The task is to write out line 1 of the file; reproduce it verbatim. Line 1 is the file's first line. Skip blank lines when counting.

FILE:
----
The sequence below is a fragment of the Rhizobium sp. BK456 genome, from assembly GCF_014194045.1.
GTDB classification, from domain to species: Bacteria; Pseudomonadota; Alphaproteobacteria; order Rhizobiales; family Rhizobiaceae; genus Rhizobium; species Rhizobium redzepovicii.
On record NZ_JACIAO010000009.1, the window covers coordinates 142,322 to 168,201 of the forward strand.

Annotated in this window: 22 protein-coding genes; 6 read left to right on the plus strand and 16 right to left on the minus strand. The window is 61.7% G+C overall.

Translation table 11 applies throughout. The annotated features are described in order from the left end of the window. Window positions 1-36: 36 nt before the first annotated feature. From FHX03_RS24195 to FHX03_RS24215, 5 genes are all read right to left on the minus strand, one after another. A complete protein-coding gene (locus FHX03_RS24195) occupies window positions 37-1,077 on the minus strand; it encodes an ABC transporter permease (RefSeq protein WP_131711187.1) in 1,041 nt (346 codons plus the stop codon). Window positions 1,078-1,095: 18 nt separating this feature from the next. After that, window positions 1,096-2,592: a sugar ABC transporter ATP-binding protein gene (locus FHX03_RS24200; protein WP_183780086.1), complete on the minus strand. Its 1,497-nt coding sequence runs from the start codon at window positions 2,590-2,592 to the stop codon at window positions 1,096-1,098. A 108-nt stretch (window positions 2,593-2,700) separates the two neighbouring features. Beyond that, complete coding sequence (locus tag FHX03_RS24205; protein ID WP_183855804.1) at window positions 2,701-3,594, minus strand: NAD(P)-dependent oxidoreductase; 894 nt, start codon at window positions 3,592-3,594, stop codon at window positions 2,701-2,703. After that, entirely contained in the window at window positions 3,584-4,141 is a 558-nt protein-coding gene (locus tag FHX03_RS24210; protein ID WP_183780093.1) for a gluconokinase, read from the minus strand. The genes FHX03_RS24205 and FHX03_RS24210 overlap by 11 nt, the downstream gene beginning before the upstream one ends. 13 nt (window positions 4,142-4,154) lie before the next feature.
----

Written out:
The sequence below is a fragment of the Rhizobium sp. BK456 genome, from assembly GCF_014194045.1.